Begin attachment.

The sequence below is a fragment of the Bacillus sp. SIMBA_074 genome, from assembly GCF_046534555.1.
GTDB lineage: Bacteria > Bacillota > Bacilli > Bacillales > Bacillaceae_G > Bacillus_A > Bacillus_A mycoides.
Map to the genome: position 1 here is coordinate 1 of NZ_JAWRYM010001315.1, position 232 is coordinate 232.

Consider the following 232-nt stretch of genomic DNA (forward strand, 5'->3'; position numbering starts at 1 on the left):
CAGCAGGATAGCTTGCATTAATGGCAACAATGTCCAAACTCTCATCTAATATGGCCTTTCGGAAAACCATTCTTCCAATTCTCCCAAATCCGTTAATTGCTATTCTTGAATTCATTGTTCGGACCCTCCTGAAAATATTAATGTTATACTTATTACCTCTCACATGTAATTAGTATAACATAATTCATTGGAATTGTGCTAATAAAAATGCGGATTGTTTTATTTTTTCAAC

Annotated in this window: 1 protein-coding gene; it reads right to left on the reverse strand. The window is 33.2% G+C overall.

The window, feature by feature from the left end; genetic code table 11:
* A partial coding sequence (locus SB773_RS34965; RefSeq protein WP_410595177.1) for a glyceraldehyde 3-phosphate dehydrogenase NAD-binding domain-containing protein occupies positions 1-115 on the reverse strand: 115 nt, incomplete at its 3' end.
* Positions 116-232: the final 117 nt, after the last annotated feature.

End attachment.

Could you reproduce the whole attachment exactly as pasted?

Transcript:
The sequence below is a fragment of the Bacillus sp. SIMBA_074 genome, from assembly GCF_046534555.1.
GTDB lineage: Bacteria > Bacillota > Bacilli > Bacillales > Bacillaceae_G > Bacillus_A > Bacillus_A mycoides.
Map to the genome: position 1 here is coordinate 1 of NZ_JAWRYM010001315.1, position 232 is coordinate 232.

Consider the following 232-nt stretch of genomic DNA (forward strand, 5'->3'; position numbering starts at 1 on the left):
CAGCAGGATAGCTTGCATTAATGGCAACAATGTCCAAACTCTCATCTAATATGGCCTTTCGGAAAACCATTCTTCCAATTCTCCCAAATCCGTTAATTGCTATTCTTGAATTCATTGTTCGGACCCTCCTGAAAATATTAATGTTATACTTATTACCTCTCACATGTAATTAGTATAACATAATTCATTGGAATTGTGCTAATAAAAATGCGGATTGTTTTATTTTTTCAAC

Annotated in this window: 1 protein-coding gene; it reads right to left on the reverse strand. The window is 33.2% G+C overall.

The window, feature by feature from the left end; genetic code table 11:
* A partial coding sequence (locus SB773_RS34965; RefSeq protein WP_410595177.1) for a glyceraldehyde 3-phosphate dehydrogenase NAD-binding domain-containing protein occupies positions 1-115 on the reverse strand: 115 nt, incomplete at its 3' end.
* Positions 116-232: the final 117 nt, after the last annotated feature.